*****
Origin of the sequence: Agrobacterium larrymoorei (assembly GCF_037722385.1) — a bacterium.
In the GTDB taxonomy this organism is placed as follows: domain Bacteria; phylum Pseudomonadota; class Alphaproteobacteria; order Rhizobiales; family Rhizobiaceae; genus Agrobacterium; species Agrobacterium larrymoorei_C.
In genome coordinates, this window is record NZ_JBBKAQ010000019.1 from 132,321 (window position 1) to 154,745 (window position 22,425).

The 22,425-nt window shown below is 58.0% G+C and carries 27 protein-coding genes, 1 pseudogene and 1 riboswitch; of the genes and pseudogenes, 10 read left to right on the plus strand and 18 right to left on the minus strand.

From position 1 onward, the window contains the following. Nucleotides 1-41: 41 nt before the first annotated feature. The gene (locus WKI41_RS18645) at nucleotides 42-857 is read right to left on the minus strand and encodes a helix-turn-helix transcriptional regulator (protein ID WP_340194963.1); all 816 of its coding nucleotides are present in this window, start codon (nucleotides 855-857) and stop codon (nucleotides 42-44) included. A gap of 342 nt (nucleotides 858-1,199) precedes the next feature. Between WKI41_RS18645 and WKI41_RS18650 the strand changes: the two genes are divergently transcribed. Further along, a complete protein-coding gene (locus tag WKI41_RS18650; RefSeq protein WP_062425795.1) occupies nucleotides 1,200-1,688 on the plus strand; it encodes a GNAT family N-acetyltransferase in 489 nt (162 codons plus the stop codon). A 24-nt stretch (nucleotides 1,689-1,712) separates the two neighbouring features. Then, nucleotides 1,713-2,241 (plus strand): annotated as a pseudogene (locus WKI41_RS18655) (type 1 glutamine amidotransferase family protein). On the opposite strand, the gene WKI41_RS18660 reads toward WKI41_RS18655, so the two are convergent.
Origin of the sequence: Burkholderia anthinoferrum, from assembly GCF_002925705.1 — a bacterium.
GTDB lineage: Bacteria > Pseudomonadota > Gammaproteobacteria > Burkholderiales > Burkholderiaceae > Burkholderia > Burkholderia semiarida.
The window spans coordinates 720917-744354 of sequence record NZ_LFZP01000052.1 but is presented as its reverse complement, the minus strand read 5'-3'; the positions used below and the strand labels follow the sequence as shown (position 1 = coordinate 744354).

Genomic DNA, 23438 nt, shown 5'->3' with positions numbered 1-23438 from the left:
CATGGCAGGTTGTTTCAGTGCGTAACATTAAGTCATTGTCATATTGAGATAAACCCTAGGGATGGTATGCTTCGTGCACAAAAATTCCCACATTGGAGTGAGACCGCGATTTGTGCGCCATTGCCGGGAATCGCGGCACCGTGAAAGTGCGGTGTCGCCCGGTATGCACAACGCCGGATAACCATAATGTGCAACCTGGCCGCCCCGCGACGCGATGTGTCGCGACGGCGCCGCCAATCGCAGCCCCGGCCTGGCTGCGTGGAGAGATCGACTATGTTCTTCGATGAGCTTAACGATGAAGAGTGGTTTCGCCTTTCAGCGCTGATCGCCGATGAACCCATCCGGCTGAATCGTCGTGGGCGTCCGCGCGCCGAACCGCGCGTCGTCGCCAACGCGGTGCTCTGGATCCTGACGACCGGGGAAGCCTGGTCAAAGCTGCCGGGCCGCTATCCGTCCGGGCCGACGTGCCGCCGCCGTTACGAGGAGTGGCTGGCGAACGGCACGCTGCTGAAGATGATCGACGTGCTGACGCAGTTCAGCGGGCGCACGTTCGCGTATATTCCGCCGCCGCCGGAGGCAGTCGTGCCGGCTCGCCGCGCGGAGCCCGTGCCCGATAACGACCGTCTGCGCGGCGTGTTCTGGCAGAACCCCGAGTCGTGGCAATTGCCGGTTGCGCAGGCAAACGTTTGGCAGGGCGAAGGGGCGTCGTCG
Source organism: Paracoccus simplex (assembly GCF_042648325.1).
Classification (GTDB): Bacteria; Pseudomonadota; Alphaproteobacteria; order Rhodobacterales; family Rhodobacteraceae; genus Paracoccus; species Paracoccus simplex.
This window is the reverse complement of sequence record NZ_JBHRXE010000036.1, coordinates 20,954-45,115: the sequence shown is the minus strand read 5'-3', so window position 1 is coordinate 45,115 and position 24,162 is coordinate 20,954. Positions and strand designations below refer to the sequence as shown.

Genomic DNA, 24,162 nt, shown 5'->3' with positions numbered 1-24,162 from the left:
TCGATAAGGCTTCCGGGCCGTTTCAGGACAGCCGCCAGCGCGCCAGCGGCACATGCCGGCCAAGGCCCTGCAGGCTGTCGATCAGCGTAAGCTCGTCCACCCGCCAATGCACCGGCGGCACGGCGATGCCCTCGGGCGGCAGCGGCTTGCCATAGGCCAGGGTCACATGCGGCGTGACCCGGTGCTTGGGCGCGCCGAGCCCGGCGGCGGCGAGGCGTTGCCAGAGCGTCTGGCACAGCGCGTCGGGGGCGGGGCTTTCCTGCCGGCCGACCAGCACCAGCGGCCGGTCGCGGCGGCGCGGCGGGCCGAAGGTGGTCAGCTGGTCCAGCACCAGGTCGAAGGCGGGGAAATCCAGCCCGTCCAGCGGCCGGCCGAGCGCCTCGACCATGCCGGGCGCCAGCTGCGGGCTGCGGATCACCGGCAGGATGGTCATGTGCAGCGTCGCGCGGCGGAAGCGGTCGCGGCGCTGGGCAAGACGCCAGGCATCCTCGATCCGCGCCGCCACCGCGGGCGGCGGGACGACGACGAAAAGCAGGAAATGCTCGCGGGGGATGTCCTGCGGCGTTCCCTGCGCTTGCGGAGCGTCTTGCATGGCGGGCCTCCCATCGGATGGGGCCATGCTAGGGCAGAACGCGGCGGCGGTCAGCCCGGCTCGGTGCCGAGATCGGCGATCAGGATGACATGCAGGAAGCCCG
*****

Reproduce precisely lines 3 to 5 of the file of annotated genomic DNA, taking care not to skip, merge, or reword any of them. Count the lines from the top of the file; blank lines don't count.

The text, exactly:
In genome coordinates, this window is record NZ_JBBKAQ010000019.1 from 132,321 (window position 1) to 154,745 (window position 22,425).

The 22,425-nt window shown below is 58.0% G+C and carries 27 protein-coding genes, 1 pseudogene and 1 riboswitch; of the genes and pseudogenes, 10 read left to right on the plus strand and 18 right to left on the minus strand.

From position 1 onward, the window contains the following. Nucleotides 1-41: 41 nt before the first annotated feature. The gene (locus WKI41_RS18645) at nucleotides 42-857 is read right to left on the minus strand and encodes a helix-turn-helix transcriptional regulator (protein ID WP_340194963.1); all 816 of its coding nucleotides are present in this window, start codon (nucleotides 855-857) and stop codon (nucleotides 42-44) included. A gap of 342 nt (nucleotides 858-1,199) precedes the next feature. Between WKI41_RS18645 and WKI41_RS18650 the strand changes: the two genes are divergently transcribed. Further along, a complete protein-coding gene (locus tag WKI41_RS18650; RefSeq protein WP_062425795.1) occupies nucleotides 1,200-1,688 on the plus strand; it encodes a GNAT family N-acetyltransferase in 489 nt (162 codons plus the stop codon). A 24-nt stretch (nucleotides 1,689-1,712) separates the two neighbouring features. Then, nucleotides 1,713-2,241 (plus strand): annotated as a pseudogene (locus WKI41_RS18655) (type 1 glutamine amidotransferase family protein). On the opposite strand, the gene WKI41_RS18660 reads toward WKI41_RS18655, so the two are convergent.